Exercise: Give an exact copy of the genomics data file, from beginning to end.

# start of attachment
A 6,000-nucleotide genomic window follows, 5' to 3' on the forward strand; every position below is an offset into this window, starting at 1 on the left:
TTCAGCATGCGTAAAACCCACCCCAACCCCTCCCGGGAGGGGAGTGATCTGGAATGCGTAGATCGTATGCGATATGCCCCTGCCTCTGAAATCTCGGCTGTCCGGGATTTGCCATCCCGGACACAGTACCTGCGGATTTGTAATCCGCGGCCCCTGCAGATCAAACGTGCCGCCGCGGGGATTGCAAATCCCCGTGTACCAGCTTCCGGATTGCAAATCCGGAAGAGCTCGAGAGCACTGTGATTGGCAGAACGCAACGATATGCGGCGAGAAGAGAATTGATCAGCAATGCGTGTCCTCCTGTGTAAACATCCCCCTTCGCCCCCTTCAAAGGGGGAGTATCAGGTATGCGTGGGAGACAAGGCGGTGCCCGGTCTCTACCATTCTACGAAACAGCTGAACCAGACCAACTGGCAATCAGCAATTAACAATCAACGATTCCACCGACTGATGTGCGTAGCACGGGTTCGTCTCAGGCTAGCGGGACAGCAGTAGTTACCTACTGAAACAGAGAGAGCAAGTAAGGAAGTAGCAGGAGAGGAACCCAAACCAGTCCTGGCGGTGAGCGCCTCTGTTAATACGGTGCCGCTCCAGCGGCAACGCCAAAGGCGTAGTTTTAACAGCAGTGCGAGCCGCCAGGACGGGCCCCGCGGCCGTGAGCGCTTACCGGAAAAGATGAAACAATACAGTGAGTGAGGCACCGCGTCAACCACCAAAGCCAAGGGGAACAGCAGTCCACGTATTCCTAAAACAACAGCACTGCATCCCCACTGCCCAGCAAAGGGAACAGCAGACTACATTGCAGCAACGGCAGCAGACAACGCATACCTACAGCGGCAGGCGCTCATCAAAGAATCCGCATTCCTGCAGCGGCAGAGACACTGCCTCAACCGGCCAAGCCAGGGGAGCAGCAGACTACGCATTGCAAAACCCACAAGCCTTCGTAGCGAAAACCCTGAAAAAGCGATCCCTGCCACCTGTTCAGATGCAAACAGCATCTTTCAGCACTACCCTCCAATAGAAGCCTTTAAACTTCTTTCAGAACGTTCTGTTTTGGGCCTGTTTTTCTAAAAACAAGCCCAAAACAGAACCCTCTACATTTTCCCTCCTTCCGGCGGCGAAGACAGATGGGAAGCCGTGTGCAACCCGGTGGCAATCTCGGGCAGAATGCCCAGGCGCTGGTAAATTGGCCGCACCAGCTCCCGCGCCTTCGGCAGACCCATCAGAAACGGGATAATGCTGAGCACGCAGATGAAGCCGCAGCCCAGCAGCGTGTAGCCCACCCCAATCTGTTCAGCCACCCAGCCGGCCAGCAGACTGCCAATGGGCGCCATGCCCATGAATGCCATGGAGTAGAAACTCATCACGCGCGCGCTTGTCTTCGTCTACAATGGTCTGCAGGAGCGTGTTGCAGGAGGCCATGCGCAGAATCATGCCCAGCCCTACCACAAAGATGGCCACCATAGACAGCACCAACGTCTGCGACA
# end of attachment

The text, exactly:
A 6,000-nucleotide genomic window follows, 5' to 3' on the forward strand; every position below is an offset into this window, starting at 1 on the left:
TTCAGCATGCGTAAAACCCACCCCAACCCCTCCCGGGAGGGGAGTGATCTGGAATGCGTAGATCGTATGCGATATGCCCCTGCCTCTGAAATCTCGGCTGTCCGGGATTTGCCATCCCGGACACAGTACCTGCGGATTTGTAATCCGCGGCCCCTGCAGATCAAACGTGCCGCCGCGGGGATTGCAAATCCCCGTGTACCAGCTTCCGGATTGCAAATCCGGAAGAGCTCGAGAGCACTGTGATTGGCAGAACGCAACGATATGCGGCGAGAAGAGAATTGATCAGCAATGCGTGTCCTCCTGTGTAAACATCCCCCTTCGCCCCCTTCAAAGGGGGAGTATCAGGTATGCGTGGGAGACAAGGCGGTGCCCGGTCTCTACCATTCTACGAAACAGCTGAACCAGACCAACTGGCAATCAGCAATTAACAATCAACGATTCCACCGACTGATGTGCGTAGCACGGGTTCGTCTCAGGCTAGCGGGACAGCAGTAGTTACCTACTGAAACAGAGAGAGCAAGTAAGGAAGTAGCAGGAGAGGAACCCAAACCAGTCCTGGCGGTGAGCGCCTCTGTTAATACGGTGCCGCTCCAGCGGCAACGCCAAAGGCGTAGTTTTAACAGCAGTGCGAGCCGCCAGGACGGGCCCCGCGGCCGTGAGCGCTTACCGGAAAAGATGAAACAATACAGTGAGTGAGGCACCGCGTCAACCACCAAAGCCAAGGGGAACAGCAGTCCACGTATTCCTAAAACAACAGCACTGCATCCCCACTGCCCAGCAAAGGGAACAGCAGACTACATTGCAGCAACGGCAGCAGACAACGCATACCTACAGCGGCAGGCGCTCATCAAAGAATCCGCATTCCTGCAGCGGCAGAGACACTGCCTCAACCGGCCAAGCCAGGGGAGCAGCAGACTACGCATTGCAAAACCCACAAGCCTTCGTAGCGAAAACCCTGAAAAAGCGATCCCTGCCACCTGTTCAGATGCAAACAGCATCTTTCAGCACTACCCTCCAATAGAAGCCTTTAAACTTCTTTCAGAACGTTCTGTTTTGGGCCTGTTTTTCTAAAAACAAGCCCAAAACAGAACCCTCTACATTTTCCCTCCTTCCGGCGGCGAAGACAGATGGGAAGCCGTGTGCAACCCGGTGGCAATCTCGGGCAGAATGCCCAGGCGCTGGTAAATTGGCCGCACCAGCTCCCGCGCCTTCGGCAGACCCATCAGAAACGGGATAATGCTGAGCACGCAGATGAAGCCGCAGCCCAGCAGCGTGTAGCCCACCCCAATCTGTTCAGCCACCCAGCCGGCCAGCAGACTGCCAATGGGCGCCATGCCCATGAATGCCATGGAGTAGAAACTCATCACGCGCGCGCTTGTCTTCGTCTACAATGGTCTGCAGGAGCGTGTTGCAGGAGGCCATGCGCAGAATCATGCCCAGCCCTACCACAAAGATGGCCACCATAGACAGCACCAACGTCTGCGACA